CLAIM: Paul writes, “One of themselves, a prophet of their own, said, ‘Cretans are always liars, evil beasts, lazy gluttons’” (Titus 1:12). Some Muslim apologists argue that this is a self-defeating statement. After all, if all Cretans are always liars, then Epimenides (a Cretan) would also be a liar. But, if this is the case, then this statement is false. One Muslim apologist argues:
“One of the interesting things is that Paul quote [sic] the Epimenides’ Paradox, specifying that the speaker himself was a Cretan. ‘Cretans are always liars…’ he then says that the man himself spoke the truth. But when the statement is spoken by a Cretan it is definitely not true. If it was true then at least once, a Cretan was not a liar, in which case the statement is false. The conclusion is the denial of the assumption, so the statement is not true. The writer Paul at least on this occasion, was without Divine Guidance for he did not discern the subtlety.”
Did Paul commit a logical fallacy here?
RESPONSE: This quote originated with Epimenides (6th c. BC), who was known as a teacher, philosopher, priest, prophet, and even a “worker of miracles.” Many ancient authors refer to Epimenides, including Aristotle, Plato, Cicero, and Plutarch (Plato, Laws 1.642; Aristotle, Rhetoric 3.17.10; Cicero, De Divinatione 1.18; Plutarch, Life of Solon 12.4.). While we don’t possess Epimenides’ writings, Clement of Alexandria (Stromata 1.59.2) attributes this quote to Epimenides, as do Chrysostom and Jerome.
The term “always” (aei) isn’t an absolute term. The word can be defined as “continuous,” or it can refer to a “frequently recurring action” (BDAG, p.22). For instance, Paul writes that he is “always rejoicing” (2 Cor. 6:10). This doesn’t mean that Paul did nothing else besides rejoice. (Otherwise, he wouldn’t have been able to write this sentence!) Elsewhere, the term is used for being “accustomed” (Mk. 15:8) to a certain behavior. This must what Paul is affirming: Cretans are accustomed to lying.
Paul was not affirming this proposition with strict philosophical rigor. As we have already seen, the term “always” (aei) doesn’t require this. Furthermore, if Paul intended to affirm this statement in an absolute sense, then “all Cretan Christians would fall under its condemnation.” Instead, this is simply a “sweeping generalization” that is intended “to make a point.” Indeed, Paul seems to be writing with a “note of irony.” Most likely, he was skewering the Cretan false teachers by quoting one of their (false) prophets against them. As Stott writes, “If they endorsed their prophet’s statement, they condemned themselves; if they repudiated it, they made him the liar he said they were!”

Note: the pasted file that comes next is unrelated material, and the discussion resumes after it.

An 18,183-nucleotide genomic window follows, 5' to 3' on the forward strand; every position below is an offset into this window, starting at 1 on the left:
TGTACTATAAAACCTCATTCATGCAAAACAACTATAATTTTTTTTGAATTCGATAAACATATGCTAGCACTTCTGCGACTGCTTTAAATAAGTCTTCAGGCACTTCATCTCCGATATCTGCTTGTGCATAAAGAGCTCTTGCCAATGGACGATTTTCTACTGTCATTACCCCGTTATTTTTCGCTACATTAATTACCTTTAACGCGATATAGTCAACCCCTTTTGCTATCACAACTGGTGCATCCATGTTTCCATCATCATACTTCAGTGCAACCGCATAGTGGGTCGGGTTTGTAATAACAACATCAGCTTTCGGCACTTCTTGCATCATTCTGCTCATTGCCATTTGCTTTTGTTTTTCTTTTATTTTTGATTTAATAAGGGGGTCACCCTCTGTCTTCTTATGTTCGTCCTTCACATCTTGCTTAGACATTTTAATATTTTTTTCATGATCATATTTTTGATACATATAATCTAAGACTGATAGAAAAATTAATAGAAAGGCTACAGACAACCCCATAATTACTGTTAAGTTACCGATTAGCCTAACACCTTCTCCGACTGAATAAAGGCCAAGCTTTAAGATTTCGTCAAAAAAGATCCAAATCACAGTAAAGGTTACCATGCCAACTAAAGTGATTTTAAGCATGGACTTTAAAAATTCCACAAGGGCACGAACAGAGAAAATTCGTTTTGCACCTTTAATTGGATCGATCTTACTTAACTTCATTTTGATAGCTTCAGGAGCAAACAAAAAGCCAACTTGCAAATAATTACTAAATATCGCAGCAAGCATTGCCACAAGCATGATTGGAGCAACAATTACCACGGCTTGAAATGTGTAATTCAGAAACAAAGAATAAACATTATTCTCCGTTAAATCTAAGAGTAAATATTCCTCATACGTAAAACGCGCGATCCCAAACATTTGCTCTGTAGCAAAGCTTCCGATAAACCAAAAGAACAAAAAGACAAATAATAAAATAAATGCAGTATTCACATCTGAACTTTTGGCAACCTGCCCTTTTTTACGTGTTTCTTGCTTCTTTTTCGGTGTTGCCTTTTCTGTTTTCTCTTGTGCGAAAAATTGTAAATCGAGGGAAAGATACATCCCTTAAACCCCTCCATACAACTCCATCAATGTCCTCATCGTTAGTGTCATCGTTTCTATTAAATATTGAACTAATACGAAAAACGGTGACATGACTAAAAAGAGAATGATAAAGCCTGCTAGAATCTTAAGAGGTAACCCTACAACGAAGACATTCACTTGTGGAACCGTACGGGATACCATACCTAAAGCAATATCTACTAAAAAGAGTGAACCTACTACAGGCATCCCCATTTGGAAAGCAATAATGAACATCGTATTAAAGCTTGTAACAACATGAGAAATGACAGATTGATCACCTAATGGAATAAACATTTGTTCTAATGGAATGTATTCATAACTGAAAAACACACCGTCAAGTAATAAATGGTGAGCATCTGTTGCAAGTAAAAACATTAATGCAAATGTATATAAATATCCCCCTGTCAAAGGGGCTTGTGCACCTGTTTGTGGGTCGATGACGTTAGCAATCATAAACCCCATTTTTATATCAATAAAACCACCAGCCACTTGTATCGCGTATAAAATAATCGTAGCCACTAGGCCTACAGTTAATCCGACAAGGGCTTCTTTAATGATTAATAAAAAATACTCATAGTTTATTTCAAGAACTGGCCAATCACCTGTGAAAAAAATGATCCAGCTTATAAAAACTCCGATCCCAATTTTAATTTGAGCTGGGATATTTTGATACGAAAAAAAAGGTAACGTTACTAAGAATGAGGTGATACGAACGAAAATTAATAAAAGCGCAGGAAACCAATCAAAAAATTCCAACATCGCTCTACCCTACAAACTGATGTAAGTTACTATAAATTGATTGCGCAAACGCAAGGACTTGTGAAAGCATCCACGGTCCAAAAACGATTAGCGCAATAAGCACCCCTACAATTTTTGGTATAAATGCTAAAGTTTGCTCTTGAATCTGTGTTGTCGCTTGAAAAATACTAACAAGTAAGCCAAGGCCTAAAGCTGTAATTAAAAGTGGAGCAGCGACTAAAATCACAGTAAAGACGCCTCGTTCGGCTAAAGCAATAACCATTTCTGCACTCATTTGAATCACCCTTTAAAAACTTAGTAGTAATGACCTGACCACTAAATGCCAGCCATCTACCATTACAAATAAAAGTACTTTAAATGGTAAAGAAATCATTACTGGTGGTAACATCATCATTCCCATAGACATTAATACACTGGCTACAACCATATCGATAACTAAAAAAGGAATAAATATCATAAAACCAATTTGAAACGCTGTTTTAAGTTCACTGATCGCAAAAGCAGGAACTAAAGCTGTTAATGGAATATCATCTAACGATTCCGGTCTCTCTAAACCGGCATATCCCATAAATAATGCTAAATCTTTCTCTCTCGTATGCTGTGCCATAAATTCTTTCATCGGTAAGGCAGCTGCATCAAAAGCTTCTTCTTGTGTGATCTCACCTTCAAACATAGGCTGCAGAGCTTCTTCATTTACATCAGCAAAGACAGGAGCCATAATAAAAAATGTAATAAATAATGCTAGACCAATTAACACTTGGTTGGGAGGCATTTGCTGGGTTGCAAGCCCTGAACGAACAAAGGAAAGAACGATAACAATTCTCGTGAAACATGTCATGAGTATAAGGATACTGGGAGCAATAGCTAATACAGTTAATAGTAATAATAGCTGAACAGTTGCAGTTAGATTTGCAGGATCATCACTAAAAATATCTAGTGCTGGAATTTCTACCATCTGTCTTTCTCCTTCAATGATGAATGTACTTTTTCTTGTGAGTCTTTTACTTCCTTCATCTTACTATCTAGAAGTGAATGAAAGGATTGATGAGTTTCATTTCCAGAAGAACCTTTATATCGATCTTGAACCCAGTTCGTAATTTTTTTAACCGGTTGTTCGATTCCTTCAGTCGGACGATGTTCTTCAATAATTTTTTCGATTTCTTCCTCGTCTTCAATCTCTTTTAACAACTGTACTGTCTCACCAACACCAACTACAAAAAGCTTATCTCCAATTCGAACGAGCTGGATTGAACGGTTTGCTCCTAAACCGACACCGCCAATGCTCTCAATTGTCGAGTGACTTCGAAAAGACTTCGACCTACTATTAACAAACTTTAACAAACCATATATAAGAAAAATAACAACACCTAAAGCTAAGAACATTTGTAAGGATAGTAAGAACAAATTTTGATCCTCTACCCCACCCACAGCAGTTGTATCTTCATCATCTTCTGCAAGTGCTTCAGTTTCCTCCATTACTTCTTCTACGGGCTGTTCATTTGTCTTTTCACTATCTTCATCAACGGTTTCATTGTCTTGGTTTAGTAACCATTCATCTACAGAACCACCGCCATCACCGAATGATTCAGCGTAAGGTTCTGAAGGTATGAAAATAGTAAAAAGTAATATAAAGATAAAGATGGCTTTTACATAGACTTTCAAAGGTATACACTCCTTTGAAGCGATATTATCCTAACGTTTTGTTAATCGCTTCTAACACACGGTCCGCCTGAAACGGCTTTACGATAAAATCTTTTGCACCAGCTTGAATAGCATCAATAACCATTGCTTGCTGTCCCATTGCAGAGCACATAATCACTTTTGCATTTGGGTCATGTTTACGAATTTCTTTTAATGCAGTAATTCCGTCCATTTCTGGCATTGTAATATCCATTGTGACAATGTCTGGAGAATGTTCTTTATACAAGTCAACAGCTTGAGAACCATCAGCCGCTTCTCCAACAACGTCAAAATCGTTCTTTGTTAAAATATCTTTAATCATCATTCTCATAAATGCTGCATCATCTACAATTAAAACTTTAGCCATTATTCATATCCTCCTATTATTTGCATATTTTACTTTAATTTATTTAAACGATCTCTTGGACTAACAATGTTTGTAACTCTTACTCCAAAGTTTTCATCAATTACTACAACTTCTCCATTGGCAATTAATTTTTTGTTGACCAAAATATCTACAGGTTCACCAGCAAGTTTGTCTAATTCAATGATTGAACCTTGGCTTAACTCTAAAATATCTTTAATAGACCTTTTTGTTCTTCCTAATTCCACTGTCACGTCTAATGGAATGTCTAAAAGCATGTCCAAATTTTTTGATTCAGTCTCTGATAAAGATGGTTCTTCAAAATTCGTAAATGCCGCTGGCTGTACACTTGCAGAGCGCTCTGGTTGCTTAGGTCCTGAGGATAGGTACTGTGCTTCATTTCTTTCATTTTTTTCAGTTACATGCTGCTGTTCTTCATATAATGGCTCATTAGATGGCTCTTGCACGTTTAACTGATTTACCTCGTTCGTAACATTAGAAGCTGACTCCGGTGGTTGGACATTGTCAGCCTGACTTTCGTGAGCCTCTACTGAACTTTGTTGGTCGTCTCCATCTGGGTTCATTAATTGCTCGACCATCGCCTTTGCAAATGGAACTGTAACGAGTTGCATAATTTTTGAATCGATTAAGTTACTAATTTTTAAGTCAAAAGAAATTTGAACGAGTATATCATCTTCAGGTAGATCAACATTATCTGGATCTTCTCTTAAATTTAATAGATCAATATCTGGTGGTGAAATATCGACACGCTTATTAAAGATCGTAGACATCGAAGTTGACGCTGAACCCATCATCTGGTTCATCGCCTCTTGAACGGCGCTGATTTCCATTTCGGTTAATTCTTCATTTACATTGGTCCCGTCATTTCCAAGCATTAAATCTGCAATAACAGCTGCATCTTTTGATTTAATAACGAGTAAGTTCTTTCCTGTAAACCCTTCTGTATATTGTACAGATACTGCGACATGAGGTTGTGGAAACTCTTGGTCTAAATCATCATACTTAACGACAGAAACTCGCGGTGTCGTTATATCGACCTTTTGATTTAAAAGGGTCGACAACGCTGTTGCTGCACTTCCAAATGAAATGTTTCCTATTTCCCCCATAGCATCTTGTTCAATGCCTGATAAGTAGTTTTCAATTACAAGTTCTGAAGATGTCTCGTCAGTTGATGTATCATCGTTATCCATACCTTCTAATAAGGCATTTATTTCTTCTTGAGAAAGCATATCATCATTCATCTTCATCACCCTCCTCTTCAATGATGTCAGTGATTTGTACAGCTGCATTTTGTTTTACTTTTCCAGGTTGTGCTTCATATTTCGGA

All of this being the case, Paul seems to be aware of this logical dilemma because, after quoting Epimenides, he quickly adds, “This testimony is true” (Titus 2:13). This breaks the dilemma, because Paul (who is not a liar) affirms the truth of the proposition. The problem with liars is not that they always state false propositions. The problem with liars is that they are untrustworthy—not necessarily untrue. For instance, Satan is a liar and the father of lies (Jn. 8:44). However, he is able to state the truth on occasion when it serves his purposes.
Conclusion. The Cretans venerated Epimenides and venerated him with “mythical honours.” So, this was a good person for Paul to cite because he was using one of their own trusted writers against them. This would be like citing Richard Dawkins to demonstrate the intellectual poverty of atheism. Paul is simultaneously revealing the poor character of these “rebellious men” (Titus 1:10) as well as refuting their grandiose spiritual claims.
For comments on Paul quoting a Pagan prophet, see comments on Jude 9.
 Stott writes, “Church fathers like Clement of Alexandria, Jerome, Chrysostom and Augustine all identified the author of this saying as the sixth-century BC Cretan teacher, Epimenides of Knossos, who was held in high honour by his compatriots as both a prophet and a miracle-worker.” John R. W. Stott, The Message of Thessalonians: The Gospel & the End of Time, The Bible Speaks Today (Leicester, England; Downers Grove, IL: InterVarsity Press, 1994), 181.
 Philip H. Towner, The Letters to Timothy and Titus, The New International Commentary on the New Testament (Grand Rapids, MI: Wm. B. Eerdmans Publishing Co., 2006), 700.
 George W. Knight, The Pastoral Epistles: A Commentary on the Greek Text, New International Greek Testament Commentary (Grand Rapids, MI; Carlisle, England: W.B. Eerdmans; Paternoster Press, 1992), 298.
 William D. Mounce, Pastoral Epistles, vol. 46, Word Biblical Commentary (Dallas: Word, Incorporated, 2000), 398.
 Robert W. Yarbrough, The Letters to Timothy and Titus, ed. D. A. Carson, Pillar New Testament Commentary (Grand Rapids, MI; London: William B. Eerdmans Publishing Company; Apollos, 2018), 496.
 John R. W. Stott, Guard the Truth: The Message of 1 Timothy & Titus, The Bible Speaks Today (Downers Grove, IL: InterVarsity Press, 1996), 181.
 Donald Guthrie, Pastoral Epistles: An Introduction and Commentary, vol. 14, Tyndale New Testament Commentaries (Downers Grove, IL: InterVarsity Press, 1990), 209.